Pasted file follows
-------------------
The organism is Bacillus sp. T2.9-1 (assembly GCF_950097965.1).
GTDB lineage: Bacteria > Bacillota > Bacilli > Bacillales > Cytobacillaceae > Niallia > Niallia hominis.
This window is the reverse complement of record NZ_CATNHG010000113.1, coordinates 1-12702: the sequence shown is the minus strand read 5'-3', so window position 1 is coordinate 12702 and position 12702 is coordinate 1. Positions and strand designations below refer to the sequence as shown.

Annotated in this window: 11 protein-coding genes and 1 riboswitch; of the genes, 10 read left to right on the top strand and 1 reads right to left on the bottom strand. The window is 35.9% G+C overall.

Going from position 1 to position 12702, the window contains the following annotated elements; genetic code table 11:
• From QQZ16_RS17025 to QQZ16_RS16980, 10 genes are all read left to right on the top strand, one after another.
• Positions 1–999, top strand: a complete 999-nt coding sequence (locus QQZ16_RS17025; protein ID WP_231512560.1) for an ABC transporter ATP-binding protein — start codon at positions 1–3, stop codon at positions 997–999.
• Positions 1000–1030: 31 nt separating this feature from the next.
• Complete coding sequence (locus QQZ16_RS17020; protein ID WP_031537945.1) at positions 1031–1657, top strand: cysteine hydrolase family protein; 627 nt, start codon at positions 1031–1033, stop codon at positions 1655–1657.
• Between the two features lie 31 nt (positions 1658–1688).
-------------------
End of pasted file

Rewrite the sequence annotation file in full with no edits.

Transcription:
The organism is Bacillus sp. T2.9-1 (assembly GCF_950097965.1).
GTDB lineage: Bacteria > Bacillota > Bacilli > Bacillales > Cytobacillaceae > Niallia > Niallia hominis.
This window is the reverse complement of record NZ_CATNHG010000113.1, coordinates 1-12702: the sequence shown is the minus strand read 5'-3', so window position 1 is coordinate 12702 and position 12702 is coordinate 1. Positions and strand designations below refer to the sequence as shown.

Annotated in this window: 11 protein-coding genes and 1 riboswitch; of the genes, 10 read left to right on the top strand and 1 reads right to left on the bottom strand. The window is 35.9% G+C overall.

Going from position 1 to position 12702, the window contains the following annotated elements; genetic code table 11:
• From QQZ16_RS17025 to QQZ16_RS16980, 10 genes are all read left to right on the top strand, one after another.
• Positions 1–999, top strand: a complete 999-nt coding sequence (locus QQZ16_RS17025; protein ID WP_231512560.1) for an ABC transporter ATP-binding protein — start codon at positions 1–3, stop codon at positions 997–999.
• Positions 1000–1030: 31 nt separating this feature from the next.
• Complete coding sequence (locus QQZ16_RS17020; protein ID WP_031537945.1) at positions 1031–1657, top strand: cysteine hydrolase family protein; 627 nt, start codon at positions 1031–1033, stop codon at positions 1655–1657.
• Between the two features lie 31 nt (positions 1658–1688).